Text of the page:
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Title: Cost-effectiveness of anti-malaria activities in Sri Lanka
Author: Attanayake, A. M. G. N. K.
Awarding Body: London School of Hygiene & Tropical Medicine
Current Institution: London School of Hygiene and Tropical Medicine (University of London)
Date of Award: 1994
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Cost-effectiveness of anti-malaria activities in Sri Lanka was examined from a societal point of view using Matale district as a case study. Intermediate level cost-effectiveness indicators were measured for curative care and preventive care separately. In measuring cost-effectiveness indicators, community acceptance of and compliance with control measures were incorporated into the analysis particularly for preventive measures with a view of focusing on community effectiveness of control measures and strategies. Based on community perceptions, the household level illness rate of malaria (HLIR) was used to measure effectiveness of the combinations of preventive and curative measures; it was an attempt to widen the scope of the cost-effectiveness analysis in its application to ongoing programmes in the absence of a control area or randomized control trials. The main preventive measure of residual spraying was found to be a waste of resources because there was low acceptance and no evidence that those accepting the spraying subsequently had a lower prevalence rate. Knowledge, attitudes, practices and socio-economic factors underlying community behaviour were analyzed particularly to identify policy options to increase the efficiency of the control programme. Self preventive measures were common among all community groups. The community demonstrated a high sensitivity towards illness and considerable use of the private sector for curative care. However the public sector tended to be the flnal resort for severe illness, irrespective of socio-economic background. Supply deflciencies were a prime cause for the tendency towards the private sector. The cost implications and possible outputs of two alternative policy options were examined in detail. Incorporation of community behaviour into the cost-effectiveness analysis to assess community effectiveness should urge economists and epidemiologists to work together, particularly in assessing the validity of community perceptions of illness prior to undertaking an economic evaluation.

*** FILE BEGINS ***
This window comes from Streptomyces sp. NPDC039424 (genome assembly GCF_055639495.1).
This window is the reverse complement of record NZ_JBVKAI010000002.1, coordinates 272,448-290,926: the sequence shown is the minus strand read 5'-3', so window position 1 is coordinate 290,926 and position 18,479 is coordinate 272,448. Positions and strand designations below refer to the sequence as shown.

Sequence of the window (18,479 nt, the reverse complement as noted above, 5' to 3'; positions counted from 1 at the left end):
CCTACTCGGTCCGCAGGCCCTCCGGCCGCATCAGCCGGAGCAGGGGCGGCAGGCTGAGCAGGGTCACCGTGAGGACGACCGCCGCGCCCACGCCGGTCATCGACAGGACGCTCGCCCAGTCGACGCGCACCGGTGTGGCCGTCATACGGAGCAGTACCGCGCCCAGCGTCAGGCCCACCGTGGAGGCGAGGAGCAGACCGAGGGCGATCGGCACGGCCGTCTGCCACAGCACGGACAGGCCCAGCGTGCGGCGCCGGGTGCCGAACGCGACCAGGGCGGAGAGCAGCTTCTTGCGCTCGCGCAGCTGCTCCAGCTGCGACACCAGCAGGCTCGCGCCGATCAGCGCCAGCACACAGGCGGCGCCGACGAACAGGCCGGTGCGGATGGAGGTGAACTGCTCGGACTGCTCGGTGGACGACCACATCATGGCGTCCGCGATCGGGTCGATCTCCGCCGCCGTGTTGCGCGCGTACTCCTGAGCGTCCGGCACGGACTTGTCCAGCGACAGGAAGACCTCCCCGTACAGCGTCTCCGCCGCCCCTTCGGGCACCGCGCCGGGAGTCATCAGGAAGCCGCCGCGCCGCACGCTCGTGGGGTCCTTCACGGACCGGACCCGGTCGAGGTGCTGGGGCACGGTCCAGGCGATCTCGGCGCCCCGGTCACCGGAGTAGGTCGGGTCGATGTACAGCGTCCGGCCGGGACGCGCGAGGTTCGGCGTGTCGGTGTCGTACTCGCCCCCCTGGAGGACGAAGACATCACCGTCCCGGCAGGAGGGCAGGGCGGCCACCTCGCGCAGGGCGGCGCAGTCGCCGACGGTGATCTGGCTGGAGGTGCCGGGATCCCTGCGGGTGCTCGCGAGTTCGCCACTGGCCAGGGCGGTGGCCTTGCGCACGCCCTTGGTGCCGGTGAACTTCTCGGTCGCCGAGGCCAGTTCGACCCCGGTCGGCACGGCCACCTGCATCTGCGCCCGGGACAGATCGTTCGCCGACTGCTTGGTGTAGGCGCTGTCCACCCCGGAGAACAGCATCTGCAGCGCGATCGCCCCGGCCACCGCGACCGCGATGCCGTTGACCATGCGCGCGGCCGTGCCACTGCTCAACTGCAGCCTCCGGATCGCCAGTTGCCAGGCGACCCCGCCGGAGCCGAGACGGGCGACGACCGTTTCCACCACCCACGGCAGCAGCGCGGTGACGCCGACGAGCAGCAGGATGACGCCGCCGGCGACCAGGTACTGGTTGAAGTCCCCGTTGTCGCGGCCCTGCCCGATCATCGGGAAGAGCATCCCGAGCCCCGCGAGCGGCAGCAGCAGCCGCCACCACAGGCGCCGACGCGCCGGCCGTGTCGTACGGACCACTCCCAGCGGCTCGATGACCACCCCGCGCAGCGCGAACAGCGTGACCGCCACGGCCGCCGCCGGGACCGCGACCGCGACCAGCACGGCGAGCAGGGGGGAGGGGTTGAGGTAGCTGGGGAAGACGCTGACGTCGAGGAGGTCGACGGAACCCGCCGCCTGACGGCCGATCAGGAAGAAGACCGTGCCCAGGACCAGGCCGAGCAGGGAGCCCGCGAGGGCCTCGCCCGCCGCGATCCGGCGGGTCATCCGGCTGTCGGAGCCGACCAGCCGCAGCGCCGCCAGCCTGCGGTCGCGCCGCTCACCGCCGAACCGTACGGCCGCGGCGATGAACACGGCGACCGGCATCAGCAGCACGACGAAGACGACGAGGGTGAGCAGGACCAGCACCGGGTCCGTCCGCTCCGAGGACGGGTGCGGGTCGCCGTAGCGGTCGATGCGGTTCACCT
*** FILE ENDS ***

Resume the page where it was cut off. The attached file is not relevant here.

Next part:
Supervisor: Fox-Rushby, J. Sponsor: World Bank ; UNDP ; WHO
Qualification Name: Thesis (Ph.D.) Qualification Level: Doctoral